Ironwood golfer finds time to volunteer with demanding studying workload
PHOENIX — For high school students, extracurricular activities such as clubs and sports can take up a fair amount of spare time.
Ironwood High School senior Madisyn Clark defies the norm when it comes to the notion that high school studies can’t juggle too busy of a schedule.
While working hard to improve as a golfer on the varsity team, Clark is involved in a demanding class workload compared to a prototypical high school student while also finding time to work with special needs students.
Clark is involved in the International Baccalaureate Program, one of the most challenging academic programs available to high school students.
While she is part-time, Clark has six of the seven classes in the program and excels with a 4.87 weighted GPA.
The program is offered all around the world, with some classes taking as long as two years to complete. Classes are graded on a test taken at the end of the course and are judged based on the scores compared to students across the world.
“It’s very rigorous in the sense that they give you a lot of work,” Clark said. “It takes a lot of time, but in the end it’s really rewarding to do well in something that’s supposed to make us more world-conscious.”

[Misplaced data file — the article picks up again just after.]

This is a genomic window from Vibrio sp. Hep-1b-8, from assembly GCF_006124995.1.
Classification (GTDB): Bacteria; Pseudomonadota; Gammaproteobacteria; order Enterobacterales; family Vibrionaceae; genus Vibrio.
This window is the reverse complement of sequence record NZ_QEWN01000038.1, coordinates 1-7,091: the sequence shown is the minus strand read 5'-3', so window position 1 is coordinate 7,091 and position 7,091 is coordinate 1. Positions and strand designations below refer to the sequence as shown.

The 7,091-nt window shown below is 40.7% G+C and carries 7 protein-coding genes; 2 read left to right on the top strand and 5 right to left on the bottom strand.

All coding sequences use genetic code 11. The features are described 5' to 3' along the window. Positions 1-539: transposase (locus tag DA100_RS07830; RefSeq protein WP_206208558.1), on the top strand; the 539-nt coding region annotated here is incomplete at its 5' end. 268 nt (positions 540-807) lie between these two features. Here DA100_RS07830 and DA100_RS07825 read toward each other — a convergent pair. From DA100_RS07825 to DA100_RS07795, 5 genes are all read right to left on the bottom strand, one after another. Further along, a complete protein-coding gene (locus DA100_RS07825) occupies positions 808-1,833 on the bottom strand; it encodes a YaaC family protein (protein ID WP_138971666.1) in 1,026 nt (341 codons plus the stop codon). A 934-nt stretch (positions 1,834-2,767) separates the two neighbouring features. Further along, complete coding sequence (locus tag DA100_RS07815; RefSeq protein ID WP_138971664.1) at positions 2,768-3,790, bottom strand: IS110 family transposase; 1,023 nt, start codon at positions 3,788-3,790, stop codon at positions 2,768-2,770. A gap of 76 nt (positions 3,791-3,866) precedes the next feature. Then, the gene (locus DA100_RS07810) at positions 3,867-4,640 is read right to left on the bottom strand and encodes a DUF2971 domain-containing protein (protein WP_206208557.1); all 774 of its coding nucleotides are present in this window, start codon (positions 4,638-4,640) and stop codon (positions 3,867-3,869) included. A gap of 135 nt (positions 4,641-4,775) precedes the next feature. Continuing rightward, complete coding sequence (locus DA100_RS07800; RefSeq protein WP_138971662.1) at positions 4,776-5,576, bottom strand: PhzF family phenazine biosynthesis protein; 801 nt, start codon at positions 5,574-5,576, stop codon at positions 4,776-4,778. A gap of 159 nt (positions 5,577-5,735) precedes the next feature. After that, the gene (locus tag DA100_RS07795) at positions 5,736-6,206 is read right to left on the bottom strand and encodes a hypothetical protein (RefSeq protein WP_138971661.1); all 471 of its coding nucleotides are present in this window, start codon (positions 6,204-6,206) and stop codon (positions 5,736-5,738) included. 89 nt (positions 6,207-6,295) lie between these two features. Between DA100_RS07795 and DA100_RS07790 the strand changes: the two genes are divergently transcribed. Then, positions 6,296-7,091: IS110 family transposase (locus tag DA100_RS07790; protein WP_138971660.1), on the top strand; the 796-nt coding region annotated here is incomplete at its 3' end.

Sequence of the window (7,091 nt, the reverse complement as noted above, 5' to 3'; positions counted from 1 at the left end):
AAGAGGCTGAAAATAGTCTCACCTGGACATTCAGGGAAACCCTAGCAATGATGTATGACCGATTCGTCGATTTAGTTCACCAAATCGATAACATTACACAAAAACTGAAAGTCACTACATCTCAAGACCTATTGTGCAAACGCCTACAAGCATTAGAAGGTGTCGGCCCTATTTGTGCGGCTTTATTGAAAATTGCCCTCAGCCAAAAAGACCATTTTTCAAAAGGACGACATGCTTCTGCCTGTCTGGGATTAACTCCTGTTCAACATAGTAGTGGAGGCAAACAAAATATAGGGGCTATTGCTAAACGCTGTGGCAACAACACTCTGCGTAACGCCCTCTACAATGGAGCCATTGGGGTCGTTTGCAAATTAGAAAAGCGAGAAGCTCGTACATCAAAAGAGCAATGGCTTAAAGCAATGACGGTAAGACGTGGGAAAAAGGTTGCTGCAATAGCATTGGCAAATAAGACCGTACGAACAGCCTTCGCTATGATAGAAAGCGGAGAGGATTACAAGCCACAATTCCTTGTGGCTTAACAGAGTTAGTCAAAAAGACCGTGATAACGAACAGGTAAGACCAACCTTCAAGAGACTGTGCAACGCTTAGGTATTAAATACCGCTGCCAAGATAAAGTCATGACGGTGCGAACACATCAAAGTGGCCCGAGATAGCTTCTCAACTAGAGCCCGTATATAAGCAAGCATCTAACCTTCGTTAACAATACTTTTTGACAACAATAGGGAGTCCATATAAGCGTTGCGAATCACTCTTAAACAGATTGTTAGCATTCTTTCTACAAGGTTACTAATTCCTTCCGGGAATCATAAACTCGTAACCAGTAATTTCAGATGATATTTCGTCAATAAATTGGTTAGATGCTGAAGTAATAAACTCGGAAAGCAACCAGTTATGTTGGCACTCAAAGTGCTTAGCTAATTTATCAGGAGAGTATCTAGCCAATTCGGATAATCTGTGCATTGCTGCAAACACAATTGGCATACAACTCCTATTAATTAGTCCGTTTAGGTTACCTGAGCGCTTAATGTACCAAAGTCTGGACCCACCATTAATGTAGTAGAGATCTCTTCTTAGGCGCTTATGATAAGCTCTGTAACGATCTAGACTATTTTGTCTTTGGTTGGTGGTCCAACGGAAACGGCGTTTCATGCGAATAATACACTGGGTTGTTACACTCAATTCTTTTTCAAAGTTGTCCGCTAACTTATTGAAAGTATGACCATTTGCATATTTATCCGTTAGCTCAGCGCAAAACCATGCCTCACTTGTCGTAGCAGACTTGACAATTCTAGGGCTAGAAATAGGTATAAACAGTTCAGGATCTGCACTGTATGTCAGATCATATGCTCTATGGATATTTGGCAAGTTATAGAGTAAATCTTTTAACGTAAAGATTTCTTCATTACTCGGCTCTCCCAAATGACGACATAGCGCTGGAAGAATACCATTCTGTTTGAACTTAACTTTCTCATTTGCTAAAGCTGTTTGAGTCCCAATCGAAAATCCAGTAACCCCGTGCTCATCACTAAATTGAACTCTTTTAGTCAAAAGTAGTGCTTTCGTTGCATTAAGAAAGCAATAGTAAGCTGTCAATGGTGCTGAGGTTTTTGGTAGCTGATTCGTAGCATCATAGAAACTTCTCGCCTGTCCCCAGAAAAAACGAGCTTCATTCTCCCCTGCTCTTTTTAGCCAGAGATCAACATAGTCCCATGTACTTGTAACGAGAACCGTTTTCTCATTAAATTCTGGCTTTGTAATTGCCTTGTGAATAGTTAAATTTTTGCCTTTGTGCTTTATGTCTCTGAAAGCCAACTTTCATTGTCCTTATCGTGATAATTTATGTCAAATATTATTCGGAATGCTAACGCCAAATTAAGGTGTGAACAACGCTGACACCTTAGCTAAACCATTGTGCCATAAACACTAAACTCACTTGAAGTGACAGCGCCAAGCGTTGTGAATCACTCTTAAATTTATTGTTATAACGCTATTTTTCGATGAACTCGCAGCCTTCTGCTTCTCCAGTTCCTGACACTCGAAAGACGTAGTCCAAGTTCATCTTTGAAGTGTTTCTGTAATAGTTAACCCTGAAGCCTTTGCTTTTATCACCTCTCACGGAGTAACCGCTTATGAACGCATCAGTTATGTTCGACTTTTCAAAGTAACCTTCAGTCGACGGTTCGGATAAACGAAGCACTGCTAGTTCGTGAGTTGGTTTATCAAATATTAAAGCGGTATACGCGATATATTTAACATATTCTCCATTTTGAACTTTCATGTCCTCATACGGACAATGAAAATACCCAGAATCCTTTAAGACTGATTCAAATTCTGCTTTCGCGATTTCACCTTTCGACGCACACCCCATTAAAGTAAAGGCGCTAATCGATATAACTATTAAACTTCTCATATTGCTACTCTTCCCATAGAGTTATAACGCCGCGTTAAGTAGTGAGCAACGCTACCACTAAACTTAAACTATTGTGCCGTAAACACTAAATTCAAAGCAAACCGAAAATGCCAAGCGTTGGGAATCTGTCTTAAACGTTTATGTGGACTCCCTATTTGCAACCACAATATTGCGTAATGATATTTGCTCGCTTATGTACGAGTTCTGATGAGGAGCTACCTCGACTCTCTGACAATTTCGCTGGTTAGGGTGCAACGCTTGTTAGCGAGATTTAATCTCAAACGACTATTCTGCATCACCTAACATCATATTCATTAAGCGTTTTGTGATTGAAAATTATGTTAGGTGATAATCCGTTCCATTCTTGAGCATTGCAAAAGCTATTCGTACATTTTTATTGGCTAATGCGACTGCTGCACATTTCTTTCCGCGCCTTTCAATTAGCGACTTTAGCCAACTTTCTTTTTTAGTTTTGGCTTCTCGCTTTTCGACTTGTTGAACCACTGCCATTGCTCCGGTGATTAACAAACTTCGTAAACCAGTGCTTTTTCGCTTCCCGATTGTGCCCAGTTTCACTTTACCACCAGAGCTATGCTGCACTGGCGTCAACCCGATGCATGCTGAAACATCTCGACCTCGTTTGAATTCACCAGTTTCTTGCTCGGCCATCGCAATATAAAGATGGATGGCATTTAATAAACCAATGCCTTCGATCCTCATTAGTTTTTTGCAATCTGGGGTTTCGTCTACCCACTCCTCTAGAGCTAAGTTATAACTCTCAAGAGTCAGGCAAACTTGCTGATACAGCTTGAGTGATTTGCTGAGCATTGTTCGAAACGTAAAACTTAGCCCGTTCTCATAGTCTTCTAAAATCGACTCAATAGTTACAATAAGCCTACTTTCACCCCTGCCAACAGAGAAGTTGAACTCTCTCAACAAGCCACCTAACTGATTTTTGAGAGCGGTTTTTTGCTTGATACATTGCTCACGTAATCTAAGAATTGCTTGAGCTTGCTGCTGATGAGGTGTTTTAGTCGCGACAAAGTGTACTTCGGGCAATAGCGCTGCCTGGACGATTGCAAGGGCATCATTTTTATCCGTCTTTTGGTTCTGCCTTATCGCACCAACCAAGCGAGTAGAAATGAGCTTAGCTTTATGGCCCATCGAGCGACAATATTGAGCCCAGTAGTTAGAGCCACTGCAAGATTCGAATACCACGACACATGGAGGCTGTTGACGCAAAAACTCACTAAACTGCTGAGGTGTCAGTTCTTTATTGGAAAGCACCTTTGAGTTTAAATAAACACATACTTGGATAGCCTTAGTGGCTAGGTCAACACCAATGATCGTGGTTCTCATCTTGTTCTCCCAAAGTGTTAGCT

It also helps students prepare better for the jump from high school to college. Past students have claimed the program makes college seem easy, a heavy endorsement for something that takes up so much time.
Beyond her schooling, Clark has spent time volunteering with Unified Sports, which works with special needs students involving athletics.
Clark heard from a friend about the class at Ironwood that’s offered once a semester, and once she had her spot, it was a perfect match.
“They’re truly amazing,” Clark said of working with the students. “Brings smiles to my face every day.”
She loved it so much she’s done it three semesters straight.
Clark has been on the varsity golf team the past two years, and while she admits she’s not the best, she’s been improving throughout her time and had more opportunities to contribute to the team.
So, she has her strict regimen of academics, the varsity golf team and working with Unified Sports all while volunteering for over 170 hours, but that’s a number that Clark admits continues to climb every week.
Clark is planning on pursuing a degree in special needs education.
“I just really love to work with kids in any capacity I can,” she said. “I find it really important to give back because people have given back in my life and helped me so I want to help others.”
- Kenya Ice Lions play first organized hockey game with special guests
- Runner Justin Gallegos becomes Nike’s first athlete with cerebral palsy
- Westwood soccer player aiming to help others beyond state lines
- Going the extra mile: Biker hopes to inspire youth through golf
- Hamilton tennis player uses unique art form to help former teacher’s son